The Misanthrope

Richard Wilbur's exquisite English verse translation of Moliere's 17 th-century farce "The Misanthrope" shines through the Onstage Co.'s contemporary interpretation, despite the incomprehensible staging of director Mel Shapiro.

Richard Wilbur’s exquisite English verse translation of Moliere’s 17 th-century farce “The Misanthrope” shines through the Onstage Co.’s contemporary interpretation, despite the incomprehensible staging of director Mel Shapiro.

Set in a modern-day health club, the production features the eight-member ensemble aerobicizing for no apparent reason other than to keep their arms and legs busy while they competently give voice to Wilbur’s rhymed text.

In the character of Alceste, given a moody but multilayered portrayal by James Shanta, Moliere has created the ultimate loner who uncompromisingly rails against the superficial society that surrounds him. He disgustedly proclaims, “To be admired, one must only exist.”

Alceste’s self-righteous isolation from his peers has one exception: He is hopelessly in love with the beautiful Celimene (Lynn Clark), the most shallow of gym bunnies.

In all other matters he gives no ground, even when facing prosecution for defaming the literary pursuits of rival Oronte (Michael Hartson). Despite the good counsel of friends Philante and Eliante (James Nardini and Elizabeth Lavoie), Alceste marches single-mindedly into self-exile, rejecting even the repentant but all-too-human Celimene.

There is no illumination of Moliere’s work to be found in director Shapiro’s workout-room setting. Moliere intended the location to be Celimene’s home so that she would naturally be the center of everyone’s foppish attention or idle conversation, therefore giving added fuel to Alceste’s rages.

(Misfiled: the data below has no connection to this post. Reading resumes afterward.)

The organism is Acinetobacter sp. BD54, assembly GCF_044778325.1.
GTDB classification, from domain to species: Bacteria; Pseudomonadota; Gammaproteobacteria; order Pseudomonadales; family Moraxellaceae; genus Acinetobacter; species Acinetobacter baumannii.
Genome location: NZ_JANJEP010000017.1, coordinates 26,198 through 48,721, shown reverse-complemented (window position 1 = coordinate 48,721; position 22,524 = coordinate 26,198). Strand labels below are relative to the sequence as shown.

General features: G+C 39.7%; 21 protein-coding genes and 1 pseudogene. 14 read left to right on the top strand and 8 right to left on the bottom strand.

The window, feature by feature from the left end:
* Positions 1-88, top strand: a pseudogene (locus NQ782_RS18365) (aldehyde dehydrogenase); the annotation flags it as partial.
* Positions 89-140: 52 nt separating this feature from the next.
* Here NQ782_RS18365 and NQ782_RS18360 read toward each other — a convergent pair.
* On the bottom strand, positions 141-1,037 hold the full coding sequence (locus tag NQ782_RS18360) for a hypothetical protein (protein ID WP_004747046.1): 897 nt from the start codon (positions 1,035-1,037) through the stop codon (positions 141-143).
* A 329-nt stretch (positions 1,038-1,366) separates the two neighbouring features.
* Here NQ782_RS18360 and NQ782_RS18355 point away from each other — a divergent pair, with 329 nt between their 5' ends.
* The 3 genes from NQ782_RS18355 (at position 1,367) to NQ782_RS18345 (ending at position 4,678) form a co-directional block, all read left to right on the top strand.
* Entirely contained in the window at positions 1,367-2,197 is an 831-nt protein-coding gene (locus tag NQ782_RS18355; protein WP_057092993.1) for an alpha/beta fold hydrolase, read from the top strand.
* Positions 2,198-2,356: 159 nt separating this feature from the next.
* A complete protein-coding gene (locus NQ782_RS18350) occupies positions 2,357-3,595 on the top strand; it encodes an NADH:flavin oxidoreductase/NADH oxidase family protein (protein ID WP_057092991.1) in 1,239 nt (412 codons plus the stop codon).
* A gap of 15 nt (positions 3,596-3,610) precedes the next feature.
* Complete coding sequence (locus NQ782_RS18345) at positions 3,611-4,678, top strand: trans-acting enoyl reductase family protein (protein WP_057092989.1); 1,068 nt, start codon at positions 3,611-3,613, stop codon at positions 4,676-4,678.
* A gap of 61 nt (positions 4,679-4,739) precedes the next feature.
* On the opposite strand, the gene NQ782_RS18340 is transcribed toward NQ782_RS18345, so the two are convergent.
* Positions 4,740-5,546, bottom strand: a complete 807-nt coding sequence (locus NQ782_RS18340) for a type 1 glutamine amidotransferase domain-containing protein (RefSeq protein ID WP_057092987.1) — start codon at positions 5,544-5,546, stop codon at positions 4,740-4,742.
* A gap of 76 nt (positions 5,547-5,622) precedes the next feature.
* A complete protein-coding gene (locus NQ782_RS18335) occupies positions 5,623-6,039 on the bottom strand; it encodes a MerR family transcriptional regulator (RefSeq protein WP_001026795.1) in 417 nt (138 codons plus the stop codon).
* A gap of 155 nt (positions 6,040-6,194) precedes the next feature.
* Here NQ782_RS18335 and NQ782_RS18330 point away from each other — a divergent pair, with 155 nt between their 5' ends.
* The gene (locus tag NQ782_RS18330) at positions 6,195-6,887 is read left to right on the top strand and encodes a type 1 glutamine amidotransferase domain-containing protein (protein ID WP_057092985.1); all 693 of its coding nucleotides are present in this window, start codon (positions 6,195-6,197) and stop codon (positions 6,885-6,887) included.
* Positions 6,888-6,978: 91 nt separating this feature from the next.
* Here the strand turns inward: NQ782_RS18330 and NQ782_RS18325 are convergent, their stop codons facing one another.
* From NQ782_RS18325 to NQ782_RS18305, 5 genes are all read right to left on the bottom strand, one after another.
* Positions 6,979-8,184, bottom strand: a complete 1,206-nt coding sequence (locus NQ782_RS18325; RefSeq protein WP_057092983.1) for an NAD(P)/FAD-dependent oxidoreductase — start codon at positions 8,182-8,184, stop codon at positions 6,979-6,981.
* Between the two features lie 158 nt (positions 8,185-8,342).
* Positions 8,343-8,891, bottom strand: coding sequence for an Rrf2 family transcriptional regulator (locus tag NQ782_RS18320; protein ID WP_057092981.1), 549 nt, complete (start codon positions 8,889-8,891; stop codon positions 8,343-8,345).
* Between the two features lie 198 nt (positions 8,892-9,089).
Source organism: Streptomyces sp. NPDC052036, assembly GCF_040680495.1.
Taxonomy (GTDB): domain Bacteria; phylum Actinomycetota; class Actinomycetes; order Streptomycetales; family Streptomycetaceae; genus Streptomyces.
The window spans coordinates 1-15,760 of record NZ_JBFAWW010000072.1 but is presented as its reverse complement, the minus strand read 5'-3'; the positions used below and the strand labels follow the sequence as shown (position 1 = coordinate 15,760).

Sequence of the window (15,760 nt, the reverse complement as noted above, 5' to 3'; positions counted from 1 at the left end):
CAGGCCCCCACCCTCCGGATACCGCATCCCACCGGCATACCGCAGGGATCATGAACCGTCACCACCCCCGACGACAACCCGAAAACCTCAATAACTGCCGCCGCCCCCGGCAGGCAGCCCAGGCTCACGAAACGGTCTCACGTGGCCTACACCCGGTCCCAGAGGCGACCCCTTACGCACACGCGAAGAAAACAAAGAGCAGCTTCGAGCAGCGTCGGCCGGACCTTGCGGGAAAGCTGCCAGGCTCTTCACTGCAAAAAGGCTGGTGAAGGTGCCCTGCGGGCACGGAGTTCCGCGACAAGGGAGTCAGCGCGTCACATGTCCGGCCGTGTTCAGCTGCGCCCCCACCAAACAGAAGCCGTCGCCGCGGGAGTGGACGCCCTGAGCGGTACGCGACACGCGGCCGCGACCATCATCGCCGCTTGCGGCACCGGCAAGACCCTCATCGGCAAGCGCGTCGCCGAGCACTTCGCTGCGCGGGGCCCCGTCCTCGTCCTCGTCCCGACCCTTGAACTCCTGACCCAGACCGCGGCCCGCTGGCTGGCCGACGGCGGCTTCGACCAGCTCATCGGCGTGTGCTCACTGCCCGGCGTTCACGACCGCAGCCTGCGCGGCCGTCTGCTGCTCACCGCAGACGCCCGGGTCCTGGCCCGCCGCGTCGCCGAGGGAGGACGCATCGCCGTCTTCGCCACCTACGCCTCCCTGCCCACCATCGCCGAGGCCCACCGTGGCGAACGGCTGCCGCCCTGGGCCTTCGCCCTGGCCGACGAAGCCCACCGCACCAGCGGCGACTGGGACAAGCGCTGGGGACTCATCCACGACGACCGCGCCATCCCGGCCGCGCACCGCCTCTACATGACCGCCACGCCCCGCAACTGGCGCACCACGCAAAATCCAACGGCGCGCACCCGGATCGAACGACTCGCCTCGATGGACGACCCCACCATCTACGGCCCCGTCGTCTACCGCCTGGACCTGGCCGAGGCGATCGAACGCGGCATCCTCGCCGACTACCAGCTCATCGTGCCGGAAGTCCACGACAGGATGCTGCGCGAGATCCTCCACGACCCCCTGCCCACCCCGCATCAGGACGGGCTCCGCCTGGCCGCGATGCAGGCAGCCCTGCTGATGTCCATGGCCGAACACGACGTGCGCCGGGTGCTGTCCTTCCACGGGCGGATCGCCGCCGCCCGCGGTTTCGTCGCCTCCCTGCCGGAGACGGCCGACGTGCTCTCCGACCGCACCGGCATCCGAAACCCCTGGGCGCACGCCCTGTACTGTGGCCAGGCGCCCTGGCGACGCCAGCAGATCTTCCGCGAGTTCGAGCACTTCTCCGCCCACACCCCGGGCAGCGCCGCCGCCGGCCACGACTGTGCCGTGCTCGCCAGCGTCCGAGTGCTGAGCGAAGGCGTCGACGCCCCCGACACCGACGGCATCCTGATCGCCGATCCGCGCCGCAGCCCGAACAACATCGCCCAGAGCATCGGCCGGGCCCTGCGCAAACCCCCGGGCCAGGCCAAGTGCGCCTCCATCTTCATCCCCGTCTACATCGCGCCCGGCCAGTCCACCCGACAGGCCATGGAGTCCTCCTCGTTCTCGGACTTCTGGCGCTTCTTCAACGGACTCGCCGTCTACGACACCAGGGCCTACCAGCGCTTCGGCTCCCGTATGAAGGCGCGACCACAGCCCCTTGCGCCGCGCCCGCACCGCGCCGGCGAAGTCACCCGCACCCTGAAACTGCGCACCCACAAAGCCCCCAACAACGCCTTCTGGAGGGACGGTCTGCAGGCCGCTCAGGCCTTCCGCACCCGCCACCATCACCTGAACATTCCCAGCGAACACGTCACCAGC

Instead, this talented ensemble accomplishes the neat trick of performing a whole range of irrelevant physical exercises in a neutral setting while still managing to connect with one another.

Clark offers a beguiling and sensual Celimine, even in the midst of tai chi. Hartson is a passionately focused Oronte. As the two foppish suitors, Clitandre and Acoste, Paul Ramirez and Steve Owsley dance a nice little tango while playing one-upsmanship in the Celimene-wooing wars, and Lisa Stewart is acidically comical as Arsinoe.

This maiden outing for the recently formed Onstage Co. displays some excellent talent. Artistic director Shapiro should have trusted his actors and left the aerobics to Richard Simmons.

The Misanthrope

Limelight Playhouse, North Hollywood; 45 seats; $12 top

  • Production: The Onstage Co., in association with the Limelight Playhouse, presents a comedy in five acts (no intermission) by Moliere, translated into English verse by Richard Wilbur. Director, Mel Shapiro; managing director, Bruce Blair.
  • Crew: Set, costume and mural design, Nancy Keystone; lighting design, Joe Damiano; music, Gary William Friedman. Opened June 4, 1993; reviewed June 12; closes June 27.
  • Cast: Alceste - James Shanta<br> Philinte - James Nardini<br> Oronte - Michael Hartson<br> Celimene - Lynn Clark<br> Eliante - Elizabeth Lavoie<br> Clitandre - Paul Ramirez<br> Acaste - Steve Owsley<br> Arsinoe - Lisa Stewart<br>
  • Music By: